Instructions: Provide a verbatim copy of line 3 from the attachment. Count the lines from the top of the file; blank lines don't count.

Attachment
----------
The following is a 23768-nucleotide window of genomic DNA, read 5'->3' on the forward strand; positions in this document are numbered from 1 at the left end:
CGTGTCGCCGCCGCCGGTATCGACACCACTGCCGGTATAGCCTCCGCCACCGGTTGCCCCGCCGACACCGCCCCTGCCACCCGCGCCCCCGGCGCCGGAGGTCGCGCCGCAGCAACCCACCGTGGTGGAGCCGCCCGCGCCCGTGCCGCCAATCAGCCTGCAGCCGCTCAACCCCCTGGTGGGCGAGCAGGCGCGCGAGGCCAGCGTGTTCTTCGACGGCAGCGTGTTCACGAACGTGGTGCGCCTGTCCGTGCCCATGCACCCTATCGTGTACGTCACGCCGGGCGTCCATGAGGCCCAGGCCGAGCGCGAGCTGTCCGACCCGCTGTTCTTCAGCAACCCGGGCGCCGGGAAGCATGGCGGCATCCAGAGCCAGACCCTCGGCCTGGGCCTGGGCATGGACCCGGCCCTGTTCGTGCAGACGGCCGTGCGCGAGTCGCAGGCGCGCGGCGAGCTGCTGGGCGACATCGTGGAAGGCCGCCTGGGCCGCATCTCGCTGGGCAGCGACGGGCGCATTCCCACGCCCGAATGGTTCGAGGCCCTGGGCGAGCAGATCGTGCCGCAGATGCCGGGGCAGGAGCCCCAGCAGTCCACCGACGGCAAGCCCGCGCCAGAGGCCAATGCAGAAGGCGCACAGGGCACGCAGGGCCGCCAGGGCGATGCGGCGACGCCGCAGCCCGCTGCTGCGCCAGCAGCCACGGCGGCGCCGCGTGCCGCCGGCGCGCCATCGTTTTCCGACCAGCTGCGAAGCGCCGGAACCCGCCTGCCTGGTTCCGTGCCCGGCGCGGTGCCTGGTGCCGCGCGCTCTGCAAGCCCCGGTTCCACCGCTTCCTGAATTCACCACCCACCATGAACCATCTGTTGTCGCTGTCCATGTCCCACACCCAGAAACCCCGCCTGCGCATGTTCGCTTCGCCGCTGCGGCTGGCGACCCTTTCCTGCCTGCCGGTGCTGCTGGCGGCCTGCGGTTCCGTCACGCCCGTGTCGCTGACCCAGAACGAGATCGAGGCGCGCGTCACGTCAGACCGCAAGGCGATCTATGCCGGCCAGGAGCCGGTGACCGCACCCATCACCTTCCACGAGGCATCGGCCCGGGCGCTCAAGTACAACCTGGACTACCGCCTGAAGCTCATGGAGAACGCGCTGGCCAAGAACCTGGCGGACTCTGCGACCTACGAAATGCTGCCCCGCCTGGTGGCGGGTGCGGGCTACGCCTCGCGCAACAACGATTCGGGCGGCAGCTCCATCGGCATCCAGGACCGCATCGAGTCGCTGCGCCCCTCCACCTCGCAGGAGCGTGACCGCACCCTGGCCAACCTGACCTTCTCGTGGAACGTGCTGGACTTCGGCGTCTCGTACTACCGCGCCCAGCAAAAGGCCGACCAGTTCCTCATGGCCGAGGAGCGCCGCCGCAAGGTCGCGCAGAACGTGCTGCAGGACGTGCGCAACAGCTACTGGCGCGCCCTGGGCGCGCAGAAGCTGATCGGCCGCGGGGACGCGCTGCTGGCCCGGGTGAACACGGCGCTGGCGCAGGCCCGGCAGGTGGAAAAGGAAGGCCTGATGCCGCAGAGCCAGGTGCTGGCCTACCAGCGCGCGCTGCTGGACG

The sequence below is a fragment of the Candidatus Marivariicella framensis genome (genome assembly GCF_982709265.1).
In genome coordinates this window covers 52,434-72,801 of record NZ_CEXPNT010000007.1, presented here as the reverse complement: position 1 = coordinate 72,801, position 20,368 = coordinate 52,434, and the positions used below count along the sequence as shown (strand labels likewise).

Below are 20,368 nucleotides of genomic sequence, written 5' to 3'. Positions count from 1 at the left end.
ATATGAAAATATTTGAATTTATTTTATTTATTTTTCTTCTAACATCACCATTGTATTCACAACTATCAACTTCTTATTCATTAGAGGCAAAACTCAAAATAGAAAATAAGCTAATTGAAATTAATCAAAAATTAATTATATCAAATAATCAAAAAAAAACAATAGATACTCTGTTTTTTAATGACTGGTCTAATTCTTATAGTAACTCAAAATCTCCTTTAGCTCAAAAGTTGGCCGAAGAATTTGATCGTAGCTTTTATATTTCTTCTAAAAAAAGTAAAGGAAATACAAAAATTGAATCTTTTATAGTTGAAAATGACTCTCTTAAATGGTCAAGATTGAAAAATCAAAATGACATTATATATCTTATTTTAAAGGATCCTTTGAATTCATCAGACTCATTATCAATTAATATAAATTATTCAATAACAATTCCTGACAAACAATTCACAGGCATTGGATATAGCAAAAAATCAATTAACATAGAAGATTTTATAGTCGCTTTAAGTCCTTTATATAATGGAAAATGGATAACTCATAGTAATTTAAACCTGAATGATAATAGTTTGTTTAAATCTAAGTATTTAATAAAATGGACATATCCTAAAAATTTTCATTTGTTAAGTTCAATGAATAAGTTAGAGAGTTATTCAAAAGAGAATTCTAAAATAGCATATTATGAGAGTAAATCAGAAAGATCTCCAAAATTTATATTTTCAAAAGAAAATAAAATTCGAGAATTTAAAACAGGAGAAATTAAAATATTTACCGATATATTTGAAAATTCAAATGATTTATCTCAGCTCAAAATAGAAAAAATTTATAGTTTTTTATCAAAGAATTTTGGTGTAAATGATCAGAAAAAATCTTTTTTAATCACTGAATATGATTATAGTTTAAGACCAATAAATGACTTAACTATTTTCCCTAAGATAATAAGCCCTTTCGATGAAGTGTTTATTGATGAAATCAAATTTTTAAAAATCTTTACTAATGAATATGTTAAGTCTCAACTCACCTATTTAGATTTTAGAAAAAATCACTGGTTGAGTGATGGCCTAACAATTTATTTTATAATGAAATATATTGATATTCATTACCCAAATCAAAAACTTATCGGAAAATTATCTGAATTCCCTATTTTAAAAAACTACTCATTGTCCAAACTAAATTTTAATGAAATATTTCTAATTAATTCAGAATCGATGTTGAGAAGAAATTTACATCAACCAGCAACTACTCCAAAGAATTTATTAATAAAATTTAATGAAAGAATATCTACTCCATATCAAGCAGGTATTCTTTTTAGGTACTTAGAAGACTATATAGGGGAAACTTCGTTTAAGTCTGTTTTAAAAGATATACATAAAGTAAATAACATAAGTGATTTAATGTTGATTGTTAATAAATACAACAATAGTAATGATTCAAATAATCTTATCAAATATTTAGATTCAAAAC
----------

The sequence below is a fragment of the Candidatus Marivariicella framensis genome (genome assembly GCF_982709265.1).